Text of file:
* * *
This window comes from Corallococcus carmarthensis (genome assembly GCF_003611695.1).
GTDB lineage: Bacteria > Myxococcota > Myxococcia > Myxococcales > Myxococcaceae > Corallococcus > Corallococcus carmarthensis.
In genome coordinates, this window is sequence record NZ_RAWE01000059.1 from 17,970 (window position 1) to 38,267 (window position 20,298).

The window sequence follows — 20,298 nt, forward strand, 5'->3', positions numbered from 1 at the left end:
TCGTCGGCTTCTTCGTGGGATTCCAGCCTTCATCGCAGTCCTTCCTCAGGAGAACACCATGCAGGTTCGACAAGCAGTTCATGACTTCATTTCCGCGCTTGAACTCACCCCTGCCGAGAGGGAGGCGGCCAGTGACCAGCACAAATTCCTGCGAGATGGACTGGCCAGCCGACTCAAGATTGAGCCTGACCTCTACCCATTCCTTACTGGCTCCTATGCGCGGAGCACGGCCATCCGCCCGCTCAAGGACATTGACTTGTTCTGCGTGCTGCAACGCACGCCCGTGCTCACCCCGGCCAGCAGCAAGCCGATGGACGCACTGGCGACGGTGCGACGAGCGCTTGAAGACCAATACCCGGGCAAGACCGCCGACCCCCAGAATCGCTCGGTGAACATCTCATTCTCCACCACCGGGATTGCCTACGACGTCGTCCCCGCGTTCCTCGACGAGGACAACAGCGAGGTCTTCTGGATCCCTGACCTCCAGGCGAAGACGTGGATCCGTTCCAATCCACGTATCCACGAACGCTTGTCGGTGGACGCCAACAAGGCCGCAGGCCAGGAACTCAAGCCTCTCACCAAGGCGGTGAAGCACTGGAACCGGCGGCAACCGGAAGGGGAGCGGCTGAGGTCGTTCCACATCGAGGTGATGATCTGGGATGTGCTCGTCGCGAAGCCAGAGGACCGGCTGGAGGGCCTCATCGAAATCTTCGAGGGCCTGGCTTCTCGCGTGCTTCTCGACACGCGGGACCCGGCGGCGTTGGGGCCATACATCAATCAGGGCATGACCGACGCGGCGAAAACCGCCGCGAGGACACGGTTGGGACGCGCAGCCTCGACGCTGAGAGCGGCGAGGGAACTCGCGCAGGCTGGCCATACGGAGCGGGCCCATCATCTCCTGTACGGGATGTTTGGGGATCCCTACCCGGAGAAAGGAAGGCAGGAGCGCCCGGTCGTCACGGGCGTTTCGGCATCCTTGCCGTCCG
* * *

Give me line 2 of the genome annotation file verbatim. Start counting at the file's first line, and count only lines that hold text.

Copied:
GTDB lineage: Bacteria > Myxococcota > Myxococcia > Myxococcales > Myxococcaceae > Corallococcus > Corallococcus carmarthensis.